Oxbryta (Voxelotor)

Last updated Feb. 24, 2022, by Marta Figueiredo, PhD

✅ Fact-checked by Joana Carvalho, PhD

Oxbryta (voxelotor) is a daily oral therapy developed by Global Blood Therapeutics (GBT) for sickle cell disease (SCD).

It was given accelerated approval by the U.S. Food and Drug Administration (FDA) in November 2019 to treat SCD patients, 12 and older, becoming the first therapy to target the disease’s underlying cause. The FDA extended Oxbryta’s approval in December 2021 to include children as young as 4.

Oxbryta, alone or in combination with standard hydroxyurea treatment, was also approved by the European Commission in February 2022 for SCD patients, 12 and older. The therapy is available as well in the United Arab Emirates for this patient population. Health authorities in the U.K. are deciding whether to approve it.

In December 2020, GBT launched an early access program for Oxbryta in Europe and other areas outside the U.S. to treat patients 12 and older who have no alternative treatment options and are unable to access the medication through clinical trials.

How does Oxbryta work?

Oxbryta is a small molecule that addresses the underlying cause of SCD, which is the clumping and sticking of faulty hemoglobin molecules into rigid, long rods that deform red blood cells into a sickle or crescent-like shape. Hemoglobin is the protein inside red blood cells that is responsible for oxygen transport.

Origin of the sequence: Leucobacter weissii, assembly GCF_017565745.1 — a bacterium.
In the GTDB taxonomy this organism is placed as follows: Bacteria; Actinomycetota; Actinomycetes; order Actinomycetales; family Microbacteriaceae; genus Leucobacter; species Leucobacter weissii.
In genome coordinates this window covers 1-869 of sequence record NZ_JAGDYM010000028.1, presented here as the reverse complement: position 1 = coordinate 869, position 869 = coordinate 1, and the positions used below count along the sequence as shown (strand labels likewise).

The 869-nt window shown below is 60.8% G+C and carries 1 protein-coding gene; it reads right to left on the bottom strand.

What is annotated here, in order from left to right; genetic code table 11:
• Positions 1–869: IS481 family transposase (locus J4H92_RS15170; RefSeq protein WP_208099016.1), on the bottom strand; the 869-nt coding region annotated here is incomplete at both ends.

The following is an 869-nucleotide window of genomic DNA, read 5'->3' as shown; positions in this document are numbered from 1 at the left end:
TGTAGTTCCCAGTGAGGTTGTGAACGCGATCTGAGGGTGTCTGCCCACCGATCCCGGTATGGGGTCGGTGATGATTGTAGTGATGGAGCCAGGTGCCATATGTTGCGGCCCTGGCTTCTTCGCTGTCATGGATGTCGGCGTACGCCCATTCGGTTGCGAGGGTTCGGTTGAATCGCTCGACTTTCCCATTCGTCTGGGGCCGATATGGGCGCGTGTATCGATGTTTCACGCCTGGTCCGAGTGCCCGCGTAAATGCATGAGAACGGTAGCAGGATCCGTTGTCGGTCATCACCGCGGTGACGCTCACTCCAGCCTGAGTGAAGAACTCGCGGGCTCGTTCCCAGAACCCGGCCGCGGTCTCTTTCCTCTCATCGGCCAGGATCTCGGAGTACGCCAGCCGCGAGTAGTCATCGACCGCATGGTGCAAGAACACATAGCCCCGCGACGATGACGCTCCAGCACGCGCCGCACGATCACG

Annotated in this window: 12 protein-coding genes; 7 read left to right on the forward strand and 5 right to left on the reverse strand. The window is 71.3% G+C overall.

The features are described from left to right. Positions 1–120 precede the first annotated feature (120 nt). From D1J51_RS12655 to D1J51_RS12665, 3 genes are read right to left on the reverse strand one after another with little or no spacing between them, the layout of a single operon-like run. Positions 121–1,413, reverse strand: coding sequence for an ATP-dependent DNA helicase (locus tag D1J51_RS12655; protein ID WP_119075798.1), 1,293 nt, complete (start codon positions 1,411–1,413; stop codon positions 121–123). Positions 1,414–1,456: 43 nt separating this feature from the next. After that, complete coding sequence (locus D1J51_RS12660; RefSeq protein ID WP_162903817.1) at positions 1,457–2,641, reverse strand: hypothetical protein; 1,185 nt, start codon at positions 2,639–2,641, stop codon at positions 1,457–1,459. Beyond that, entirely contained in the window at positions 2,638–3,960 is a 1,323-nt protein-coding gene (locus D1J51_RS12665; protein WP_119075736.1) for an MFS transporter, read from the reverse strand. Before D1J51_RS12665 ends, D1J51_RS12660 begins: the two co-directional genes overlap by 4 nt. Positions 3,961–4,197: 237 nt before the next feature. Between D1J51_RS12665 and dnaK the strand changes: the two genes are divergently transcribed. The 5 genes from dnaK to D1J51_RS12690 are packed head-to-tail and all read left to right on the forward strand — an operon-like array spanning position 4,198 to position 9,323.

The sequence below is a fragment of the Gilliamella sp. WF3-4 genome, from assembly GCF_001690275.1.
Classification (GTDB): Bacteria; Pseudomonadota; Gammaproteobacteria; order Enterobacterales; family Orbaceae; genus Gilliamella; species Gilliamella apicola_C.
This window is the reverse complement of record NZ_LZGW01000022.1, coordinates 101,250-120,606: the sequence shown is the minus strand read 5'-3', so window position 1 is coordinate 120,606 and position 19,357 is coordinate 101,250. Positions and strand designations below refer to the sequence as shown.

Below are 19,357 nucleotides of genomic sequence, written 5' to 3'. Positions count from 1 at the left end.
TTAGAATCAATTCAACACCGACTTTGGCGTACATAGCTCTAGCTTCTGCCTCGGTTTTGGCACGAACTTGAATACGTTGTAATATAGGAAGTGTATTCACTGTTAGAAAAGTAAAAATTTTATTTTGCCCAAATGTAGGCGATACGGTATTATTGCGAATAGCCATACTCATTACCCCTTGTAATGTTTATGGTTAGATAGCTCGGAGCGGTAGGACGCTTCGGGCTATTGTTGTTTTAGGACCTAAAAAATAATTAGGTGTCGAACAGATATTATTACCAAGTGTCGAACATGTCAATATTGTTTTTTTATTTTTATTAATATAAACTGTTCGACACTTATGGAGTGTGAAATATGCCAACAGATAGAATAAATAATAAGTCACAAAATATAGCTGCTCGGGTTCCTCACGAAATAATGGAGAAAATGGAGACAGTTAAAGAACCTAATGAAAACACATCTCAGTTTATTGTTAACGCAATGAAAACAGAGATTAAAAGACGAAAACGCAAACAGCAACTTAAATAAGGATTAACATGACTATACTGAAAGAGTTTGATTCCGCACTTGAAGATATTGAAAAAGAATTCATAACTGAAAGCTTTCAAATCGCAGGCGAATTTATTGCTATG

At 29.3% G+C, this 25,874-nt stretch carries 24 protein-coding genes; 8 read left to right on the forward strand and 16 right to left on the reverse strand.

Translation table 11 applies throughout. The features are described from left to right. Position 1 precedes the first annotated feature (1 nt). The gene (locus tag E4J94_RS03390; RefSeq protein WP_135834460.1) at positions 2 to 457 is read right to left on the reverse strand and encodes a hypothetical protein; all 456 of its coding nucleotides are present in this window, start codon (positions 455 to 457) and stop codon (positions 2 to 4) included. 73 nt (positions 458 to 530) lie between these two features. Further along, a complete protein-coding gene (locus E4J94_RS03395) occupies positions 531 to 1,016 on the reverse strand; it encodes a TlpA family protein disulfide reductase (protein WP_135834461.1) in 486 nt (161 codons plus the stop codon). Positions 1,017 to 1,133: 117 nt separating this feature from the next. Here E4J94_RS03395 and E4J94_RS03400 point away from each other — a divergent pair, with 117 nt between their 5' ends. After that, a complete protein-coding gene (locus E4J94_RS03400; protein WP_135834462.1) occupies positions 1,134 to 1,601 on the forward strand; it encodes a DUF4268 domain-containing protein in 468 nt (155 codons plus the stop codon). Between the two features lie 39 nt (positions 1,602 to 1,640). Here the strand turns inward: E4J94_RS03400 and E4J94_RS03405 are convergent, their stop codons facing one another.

This sickling destroys red blood cells (hemolysis), lowers hemoglobin levels, and blocks small blood vessels, triggering vaso-occlusive crises (VOCs) — when sickled red blood cells block blood flow to the point that tissues become deprived of oxygen.

The therapy works by binding to hemoglobin and increasing its affinity to oxygen, preventing its clumping and the subsequent sickling and destruction of red blood cells. As such, the therapy is expected to restore normal red blood cell function and oxygen delivery to tissues, reducing anemia, hemolysis, and VOCs.

Oxbryta in clinical trials

Oxbryta’s approval for patients 12 and older was supported by positive findings from a pivotal Phase 3 trial, called HOPE (NCT03036813). The global study assessed the safety and effectiveness of Oxbryta (900 mg or 1,500 mg tablets) against a placebo in 274 SCD patients, ages 12 to 65.